On May 24, India has been reviewed by the UN Human Rights Council in Geneva under the Universal Periodic Review (UPR) mechanism. While some of India’s efforts to continue to improve its human rights record where noted, such as progress accomplished in the area of free education, delegations recommended India takes further steps, such as the ratification of the Convention Against Torture and its Optional Protocol. Among the issues raised was also one that the World Evangelical Alliance (WEA) and the Evangelical Fellowship of India (EFI) stressed in their report to the UN that was submitted a few weeks earlier, namely, the repelling of anti-conversion laws.
“These laws claim to merely purge the use of force, fraud and inducement from religious persuasion in the interest of public order. But these vague and overtly broad legislations are in fact based on a long-time propaganda by right-wing Hindu groups against Christian and Muslim minorities. They require a person converting to another religion to give details on the conversion to the local district magistrate, either prior to the conversion ceremony of subsequent to it,” the WEA’s UPR recommendation explains.
“We recommend that India reconsiders laws and bills on religious conversion in light of freedom of religion in order to avoid the use of vague or broad terminology or discriminatory provisions” said Germany, followed by similar recommendations from Italy and the Netherlands. Others also expressed concern over the situation of religious minorities, including the US delegation, Canada, Austria and the Holy See. Austria asked how the government was monitoring the application of anti-conversion laws and which measures it has taken to make sure these laws do not infringe on the right to freedom of religion.
The delegation of India, conducted by Attorney General Mr. Goolam Vahanvati – himself a member of the Muslim minority – did not respond to the comments made on religious freedom, though several States specifically asked for additional information. In his opening remarks, he referred to anti-conversion laws by reminding that “if any particular legislation exceeds constitutional limits, this can be challenged and every person has a right to approach the courts”.
More generally on the human rights situation in India, the Attorney General found that “the large picture is very reassuring” but also recognized that India had problems but was willing to self-correct: “we are conscious of the need for change.” He concluded saying: “I stand before you as the representative of a new India (…) determined to promote and protect the human rights of its people”. It is now to be hoped that this new India will accept and implement recommendations presented during this UPR session, in particular also in matters concerning religious freedom.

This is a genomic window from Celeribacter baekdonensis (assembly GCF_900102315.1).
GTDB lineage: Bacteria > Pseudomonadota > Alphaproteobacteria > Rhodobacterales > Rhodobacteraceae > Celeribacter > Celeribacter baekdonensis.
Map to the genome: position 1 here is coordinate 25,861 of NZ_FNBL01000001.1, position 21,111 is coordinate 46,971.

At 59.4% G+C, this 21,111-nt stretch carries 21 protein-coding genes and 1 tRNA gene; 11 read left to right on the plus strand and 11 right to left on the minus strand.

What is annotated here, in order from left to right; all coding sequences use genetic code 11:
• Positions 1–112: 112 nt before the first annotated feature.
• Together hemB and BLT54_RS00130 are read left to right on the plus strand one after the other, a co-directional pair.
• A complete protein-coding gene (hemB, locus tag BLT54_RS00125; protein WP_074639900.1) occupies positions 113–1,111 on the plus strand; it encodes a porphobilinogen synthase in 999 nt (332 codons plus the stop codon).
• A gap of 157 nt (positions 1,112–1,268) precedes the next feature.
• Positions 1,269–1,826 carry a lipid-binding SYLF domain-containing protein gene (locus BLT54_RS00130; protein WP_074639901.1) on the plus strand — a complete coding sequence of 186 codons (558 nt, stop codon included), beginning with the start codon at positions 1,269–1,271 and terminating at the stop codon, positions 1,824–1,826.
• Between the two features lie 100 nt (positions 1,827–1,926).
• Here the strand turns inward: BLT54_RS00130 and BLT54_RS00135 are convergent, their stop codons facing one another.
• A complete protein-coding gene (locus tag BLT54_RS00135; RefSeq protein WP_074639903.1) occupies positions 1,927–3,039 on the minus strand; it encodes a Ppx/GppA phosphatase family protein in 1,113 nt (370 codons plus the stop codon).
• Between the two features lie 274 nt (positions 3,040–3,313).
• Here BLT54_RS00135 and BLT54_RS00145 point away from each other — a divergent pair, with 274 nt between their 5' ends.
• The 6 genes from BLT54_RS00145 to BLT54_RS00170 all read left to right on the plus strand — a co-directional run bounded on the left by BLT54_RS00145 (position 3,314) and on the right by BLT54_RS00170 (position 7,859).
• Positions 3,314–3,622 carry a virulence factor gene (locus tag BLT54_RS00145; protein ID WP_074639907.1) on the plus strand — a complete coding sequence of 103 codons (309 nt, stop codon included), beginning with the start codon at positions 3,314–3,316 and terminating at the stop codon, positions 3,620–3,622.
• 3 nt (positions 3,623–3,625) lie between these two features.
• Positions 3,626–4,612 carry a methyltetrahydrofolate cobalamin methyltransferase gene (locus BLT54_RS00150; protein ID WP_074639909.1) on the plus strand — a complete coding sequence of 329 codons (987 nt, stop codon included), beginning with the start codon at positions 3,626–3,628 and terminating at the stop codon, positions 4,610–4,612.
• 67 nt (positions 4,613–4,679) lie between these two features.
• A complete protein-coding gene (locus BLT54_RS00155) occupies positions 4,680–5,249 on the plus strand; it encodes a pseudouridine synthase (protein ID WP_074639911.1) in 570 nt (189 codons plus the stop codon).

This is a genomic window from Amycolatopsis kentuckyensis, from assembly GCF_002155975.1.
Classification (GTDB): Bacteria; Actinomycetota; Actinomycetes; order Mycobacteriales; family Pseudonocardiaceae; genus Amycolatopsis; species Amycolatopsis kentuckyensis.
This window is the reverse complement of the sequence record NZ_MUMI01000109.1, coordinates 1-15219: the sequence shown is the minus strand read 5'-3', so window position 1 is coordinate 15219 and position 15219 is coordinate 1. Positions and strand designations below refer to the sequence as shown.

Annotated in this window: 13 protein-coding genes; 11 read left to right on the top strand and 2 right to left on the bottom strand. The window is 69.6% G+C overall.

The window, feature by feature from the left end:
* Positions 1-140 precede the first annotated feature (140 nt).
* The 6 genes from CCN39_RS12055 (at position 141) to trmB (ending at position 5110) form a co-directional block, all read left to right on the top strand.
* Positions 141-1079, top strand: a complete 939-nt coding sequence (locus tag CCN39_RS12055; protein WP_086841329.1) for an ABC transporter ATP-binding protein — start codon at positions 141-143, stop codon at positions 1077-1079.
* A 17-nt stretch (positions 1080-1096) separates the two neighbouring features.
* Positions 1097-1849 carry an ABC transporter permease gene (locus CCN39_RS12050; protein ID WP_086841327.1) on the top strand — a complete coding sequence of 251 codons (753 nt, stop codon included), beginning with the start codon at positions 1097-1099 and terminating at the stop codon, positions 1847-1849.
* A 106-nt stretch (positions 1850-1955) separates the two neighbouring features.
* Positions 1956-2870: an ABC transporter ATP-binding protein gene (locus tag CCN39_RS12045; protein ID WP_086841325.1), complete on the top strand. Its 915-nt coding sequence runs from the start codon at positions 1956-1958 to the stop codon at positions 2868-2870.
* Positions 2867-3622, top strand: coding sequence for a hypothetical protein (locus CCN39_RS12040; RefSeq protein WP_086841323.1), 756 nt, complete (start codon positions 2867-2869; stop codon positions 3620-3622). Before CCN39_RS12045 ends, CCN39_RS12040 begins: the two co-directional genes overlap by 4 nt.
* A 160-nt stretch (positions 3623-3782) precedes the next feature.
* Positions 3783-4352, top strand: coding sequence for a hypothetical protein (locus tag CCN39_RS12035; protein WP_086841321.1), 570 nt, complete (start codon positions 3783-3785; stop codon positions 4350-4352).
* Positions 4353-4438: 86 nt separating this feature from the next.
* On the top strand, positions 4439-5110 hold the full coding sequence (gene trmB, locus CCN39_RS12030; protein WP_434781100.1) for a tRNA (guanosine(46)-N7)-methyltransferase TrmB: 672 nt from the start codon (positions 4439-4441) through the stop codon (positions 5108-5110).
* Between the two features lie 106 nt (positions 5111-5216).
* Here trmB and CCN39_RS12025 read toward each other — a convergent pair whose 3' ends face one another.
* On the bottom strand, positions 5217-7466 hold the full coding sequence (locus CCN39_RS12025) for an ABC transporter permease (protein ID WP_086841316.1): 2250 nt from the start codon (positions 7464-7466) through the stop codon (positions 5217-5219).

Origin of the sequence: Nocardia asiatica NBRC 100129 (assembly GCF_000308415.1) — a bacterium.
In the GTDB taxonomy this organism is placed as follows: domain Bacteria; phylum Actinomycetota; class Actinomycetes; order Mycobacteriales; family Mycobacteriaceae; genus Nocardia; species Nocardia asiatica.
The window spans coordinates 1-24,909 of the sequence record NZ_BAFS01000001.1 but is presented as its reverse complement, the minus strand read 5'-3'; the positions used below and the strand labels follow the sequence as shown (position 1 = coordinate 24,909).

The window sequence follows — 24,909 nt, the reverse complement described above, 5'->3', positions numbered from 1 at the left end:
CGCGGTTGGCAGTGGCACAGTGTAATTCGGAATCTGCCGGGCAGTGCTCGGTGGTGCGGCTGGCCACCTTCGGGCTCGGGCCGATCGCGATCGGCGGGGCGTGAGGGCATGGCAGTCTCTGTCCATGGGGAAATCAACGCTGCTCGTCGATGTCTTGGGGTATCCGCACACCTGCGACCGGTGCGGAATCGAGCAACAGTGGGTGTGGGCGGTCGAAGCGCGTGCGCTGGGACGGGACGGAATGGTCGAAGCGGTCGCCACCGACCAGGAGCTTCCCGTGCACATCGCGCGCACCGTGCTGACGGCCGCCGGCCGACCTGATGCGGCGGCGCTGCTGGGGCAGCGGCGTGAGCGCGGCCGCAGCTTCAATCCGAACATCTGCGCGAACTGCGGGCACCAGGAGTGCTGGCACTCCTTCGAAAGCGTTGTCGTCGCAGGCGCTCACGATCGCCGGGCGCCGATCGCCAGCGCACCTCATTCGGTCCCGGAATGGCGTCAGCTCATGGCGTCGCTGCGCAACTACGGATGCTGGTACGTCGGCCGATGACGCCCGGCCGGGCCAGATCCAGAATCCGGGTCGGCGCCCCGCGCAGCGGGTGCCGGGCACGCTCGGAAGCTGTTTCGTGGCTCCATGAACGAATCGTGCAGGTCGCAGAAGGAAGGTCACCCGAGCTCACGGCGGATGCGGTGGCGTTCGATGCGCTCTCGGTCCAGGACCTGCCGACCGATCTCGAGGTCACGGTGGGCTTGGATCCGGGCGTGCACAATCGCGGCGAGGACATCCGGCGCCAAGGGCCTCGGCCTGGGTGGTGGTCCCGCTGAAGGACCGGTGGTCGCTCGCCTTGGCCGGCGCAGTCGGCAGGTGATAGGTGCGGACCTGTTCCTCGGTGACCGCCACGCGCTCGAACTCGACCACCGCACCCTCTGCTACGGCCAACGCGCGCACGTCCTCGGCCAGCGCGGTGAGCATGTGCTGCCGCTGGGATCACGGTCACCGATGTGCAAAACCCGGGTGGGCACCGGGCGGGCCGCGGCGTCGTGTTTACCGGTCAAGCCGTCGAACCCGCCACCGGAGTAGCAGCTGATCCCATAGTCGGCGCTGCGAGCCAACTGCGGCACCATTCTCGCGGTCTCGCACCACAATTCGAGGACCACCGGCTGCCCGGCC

The WEA and EFI welcome the recommendations made by Germany, the Netherlands, Italy and others. These statements show that the world is concerned about the worrying situation of religious minorities in India. Their protection needs to become a top priority. WEA and EFI recommend that the Law Commission of India be assigned to conduct a research on the premise impact and misuse of the Acts in each state.
International criticisms on the anti-conversion laws come in a time of increased pressure to repel these unjust laws. In 2008 already, the UN Special Rapporteur on Freedom of Religion cautioned against these excessive or vague legislations on religious issues which created tensions and problems instead of solving them. In 2011, EFI challenged the constitutional validity of the Freedom of Religion Act (anti-conversion law) in Himachal Pradesh. Next hearings will happen on June 12-14. In 2009, the Catholic Bishop Conference also filed a petition challenging the law in Gujarat. A hearing is yet to be scheduled.
Communal violence remains a major issue in India: the ministry of Home Affairs reported in its annual report 2009-2010 that 826 communal incidents had occurred in 2009, in which 125 persons died. In the year 2010, there were approximately 18 arrests reported under the state level “anti-conversion” laws and other restrictive laws in Chhattisgarh and Madhya Pradesh alone. Arrests have never led to a conviction.
The summarized report of the UPR review will be adopted by the UN Human Rights Council in its September session. In the meantime, India will have to take position on each of the recommendations it received, explicitly saying if it accepts or rejects the recommendations.